Metabolomic profiling on rat brain of prenatal malnutrition: implicated for oxidative stress and schizophrenia
Schizophrenia is a kind of neurodevelopmental disease. Epidemiological data associates schizophrenia with prenatal exposure to famine. Relevant prenatal protein deprivation (PPD) rodent models support this result by observing decreasing prepulse inhibition, altered hippocampal morphology and impaired memory in offspring. All these abnormalities are highly consistent with the pathophysiology of schizophrenia. We developed a prenatal famine rat model by restricting daily diet of the pregnant rat to 50% of low protein diet. A metabolomics study of prefrontal cortex was performed to integrate GC-TOFMS and UPLC-QTOFMS. Thirteen controls and thirteen famine offspring were used to differentiate in PLS-DA (partial least squares-discriminate analysis) model. Furthermore, metabolic pathways and diseases were enriched via KEGG and HMDB databases, respectively. A total of 67 important metabolites were screened out according to the multivariate analysis. Schizophrenia was the most statistical significant disease (P = 0.0016) in our famine model. These metabolites were enriched in key metabolic pathways related to energy metabolism and glutamate metabolism. Based on these important metabolites, further discussion speculated famine group was characterized by higher level of oxidized damage compared to control group. We proposed that oxidative stress might be the pathogenesis of prenatal undernutrition which is induced schizophrenia.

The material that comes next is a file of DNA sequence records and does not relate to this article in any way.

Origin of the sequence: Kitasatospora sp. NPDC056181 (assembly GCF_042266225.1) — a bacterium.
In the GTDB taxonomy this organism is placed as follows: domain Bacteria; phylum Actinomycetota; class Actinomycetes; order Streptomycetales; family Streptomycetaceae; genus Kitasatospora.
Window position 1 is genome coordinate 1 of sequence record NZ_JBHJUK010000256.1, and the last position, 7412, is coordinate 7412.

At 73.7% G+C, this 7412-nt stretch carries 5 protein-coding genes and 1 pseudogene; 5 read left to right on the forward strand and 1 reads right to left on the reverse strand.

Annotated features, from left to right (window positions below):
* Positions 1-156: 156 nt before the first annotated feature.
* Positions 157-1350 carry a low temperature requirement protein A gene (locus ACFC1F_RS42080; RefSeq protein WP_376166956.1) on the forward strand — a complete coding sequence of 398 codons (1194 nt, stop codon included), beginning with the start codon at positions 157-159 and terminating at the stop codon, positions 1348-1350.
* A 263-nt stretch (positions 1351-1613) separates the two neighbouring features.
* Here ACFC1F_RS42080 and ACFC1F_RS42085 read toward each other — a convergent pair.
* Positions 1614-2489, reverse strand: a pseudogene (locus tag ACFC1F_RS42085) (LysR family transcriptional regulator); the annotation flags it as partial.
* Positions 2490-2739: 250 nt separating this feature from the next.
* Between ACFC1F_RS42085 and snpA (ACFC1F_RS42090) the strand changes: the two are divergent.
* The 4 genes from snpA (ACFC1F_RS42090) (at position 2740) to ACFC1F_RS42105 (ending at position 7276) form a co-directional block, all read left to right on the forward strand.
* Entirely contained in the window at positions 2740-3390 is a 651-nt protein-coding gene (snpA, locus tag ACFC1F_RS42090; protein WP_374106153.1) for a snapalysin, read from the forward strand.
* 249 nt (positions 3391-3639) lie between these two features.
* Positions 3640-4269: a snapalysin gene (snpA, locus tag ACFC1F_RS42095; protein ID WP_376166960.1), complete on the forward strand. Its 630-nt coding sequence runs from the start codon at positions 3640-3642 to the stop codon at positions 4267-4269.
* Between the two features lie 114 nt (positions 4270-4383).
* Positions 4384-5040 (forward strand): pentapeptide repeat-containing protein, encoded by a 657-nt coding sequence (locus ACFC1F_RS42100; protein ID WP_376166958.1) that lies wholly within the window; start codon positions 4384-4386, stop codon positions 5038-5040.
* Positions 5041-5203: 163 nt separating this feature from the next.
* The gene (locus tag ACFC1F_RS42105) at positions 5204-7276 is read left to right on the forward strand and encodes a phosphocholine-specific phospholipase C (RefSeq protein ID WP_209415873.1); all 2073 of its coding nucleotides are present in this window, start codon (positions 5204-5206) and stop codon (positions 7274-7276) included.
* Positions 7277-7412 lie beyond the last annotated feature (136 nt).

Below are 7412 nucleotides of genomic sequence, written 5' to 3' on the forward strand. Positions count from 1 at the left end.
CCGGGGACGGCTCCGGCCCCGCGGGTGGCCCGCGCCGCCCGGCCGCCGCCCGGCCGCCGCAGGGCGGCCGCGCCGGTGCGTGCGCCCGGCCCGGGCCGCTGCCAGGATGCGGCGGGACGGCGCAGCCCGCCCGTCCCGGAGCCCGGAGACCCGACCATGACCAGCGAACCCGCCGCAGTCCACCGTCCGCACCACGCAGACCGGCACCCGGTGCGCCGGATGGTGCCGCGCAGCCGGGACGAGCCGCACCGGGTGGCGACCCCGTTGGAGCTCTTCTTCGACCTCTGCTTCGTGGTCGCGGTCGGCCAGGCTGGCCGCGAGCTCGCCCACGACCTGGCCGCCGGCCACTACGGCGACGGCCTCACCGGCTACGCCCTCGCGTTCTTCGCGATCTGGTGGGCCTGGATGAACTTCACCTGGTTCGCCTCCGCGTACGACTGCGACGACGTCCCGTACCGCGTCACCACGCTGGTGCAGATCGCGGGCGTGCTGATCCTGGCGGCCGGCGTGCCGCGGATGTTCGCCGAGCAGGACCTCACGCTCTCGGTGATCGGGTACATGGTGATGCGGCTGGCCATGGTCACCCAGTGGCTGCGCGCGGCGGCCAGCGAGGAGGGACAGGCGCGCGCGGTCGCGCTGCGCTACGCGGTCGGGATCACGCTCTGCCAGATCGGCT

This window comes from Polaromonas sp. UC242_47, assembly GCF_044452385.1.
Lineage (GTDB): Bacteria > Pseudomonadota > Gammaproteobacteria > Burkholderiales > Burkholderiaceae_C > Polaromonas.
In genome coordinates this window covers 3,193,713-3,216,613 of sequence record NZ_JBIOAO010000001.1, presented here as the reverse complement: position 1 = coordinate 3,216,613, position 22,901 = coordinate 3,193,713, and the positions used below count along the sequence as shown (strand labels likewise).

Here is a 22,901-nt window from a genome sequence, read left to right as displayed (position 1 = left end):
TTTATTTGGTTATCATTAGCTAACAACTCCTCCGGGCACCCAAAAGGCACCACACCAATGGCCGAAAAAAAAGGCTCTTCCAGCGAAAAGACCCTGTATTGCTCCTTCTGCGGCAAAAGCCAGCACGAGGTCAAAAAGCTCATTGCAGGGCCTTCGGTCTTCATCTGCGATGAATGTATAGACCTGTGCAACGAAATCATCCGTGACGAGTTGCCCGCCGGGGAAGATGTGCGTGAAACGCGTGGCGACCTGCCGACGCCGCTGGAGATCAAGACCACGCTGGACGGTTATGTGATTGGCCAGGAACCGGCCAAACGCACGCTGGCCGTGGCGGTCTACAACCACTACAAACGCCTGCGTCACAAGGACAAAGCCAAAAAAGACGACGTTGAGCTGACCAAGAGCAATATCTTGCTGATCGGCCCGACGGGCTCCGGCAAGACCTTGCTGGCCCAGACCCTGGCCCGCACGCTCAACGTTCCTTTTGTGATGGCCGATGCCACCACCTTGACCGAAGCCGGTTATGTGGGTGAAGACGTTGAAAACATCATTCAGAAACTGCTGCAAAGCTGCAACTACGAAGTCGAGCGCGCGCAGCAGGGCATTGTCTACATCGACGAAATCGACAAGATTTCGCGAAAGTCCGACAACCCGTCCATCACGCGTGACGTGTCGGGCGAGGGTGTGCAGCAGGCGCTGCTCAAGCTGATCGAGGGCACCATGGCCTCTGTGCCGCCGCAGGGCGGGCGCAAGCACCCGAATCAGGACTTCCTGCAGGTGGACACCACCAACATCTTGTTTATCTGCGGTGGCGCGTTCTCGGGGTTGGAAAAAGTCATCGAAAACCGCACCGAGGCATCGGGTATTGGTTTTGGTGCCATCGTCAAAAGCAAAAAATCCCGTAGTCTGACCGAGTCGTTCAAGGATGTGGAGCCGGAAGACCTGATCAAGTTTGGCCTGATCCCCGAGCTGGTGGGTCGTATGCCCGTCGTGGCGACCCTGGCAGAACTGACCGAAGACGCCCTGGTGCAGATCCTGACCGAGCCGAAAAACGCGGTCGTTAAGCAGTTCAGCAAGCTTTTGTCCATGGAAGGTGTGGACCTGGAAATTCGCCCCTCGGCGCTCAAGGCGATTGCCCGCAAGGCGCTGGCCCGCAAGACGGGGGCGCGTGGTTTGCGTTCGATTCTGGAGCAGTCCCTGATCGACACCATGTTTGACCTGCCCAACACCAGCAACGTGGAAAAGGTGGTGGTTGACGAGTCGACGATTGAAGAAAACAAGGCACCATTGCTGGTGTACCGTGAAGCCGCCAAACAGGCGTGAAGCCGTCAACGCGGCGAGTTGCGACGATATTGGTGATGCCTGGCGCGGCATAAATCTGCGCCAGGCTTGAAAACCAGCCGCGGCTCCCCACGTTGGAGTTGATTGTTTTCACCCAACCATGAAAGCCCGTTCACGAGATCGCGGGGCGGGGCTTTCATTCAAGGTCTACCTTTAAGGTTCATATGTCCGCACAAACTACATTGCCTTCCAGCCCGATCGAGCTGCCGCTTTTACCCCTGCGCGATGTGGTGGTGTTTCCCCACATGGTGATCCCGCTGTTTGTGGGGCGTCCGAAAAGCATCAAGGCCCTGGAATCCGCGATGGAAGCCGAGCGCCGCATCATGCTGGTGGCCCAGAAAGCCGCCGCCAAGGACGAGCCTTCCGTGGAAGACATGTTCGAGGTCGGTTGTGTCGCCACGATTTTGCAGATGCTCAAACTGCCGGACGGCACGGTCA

KeywordsSchizophrenia Prenatal malnutrition Metabolic
We appreciate the contribution of the members participating in this study. This work was supported by the National Key Research and Development Program (2016YFC0906400, 2016YFC1306700, 2016YFC0905000), the National Nature Science Foundation of China (81421061, 81361120389, 814018238), and the Shanghai Key Laboratory of Psychotic Disorders (13dz2260500).
HG and ZXZ conceptualized this experiment. LX analyzed data and provided ideas for this manuscript. XF wrote this paper. Others participated in the course of rats feeding.
Compliance with ethical standards
All the experimental procedures and protocols were complied with the National Institute of Health Guide for the Care and Use of Laboratory Animals and approved by the Institutional Animal Care and Use Committee at Experimental Animal Center in Shanghai Jiao Tong University.
Conflict of interest
All authors have no conflicts of interest in this work.
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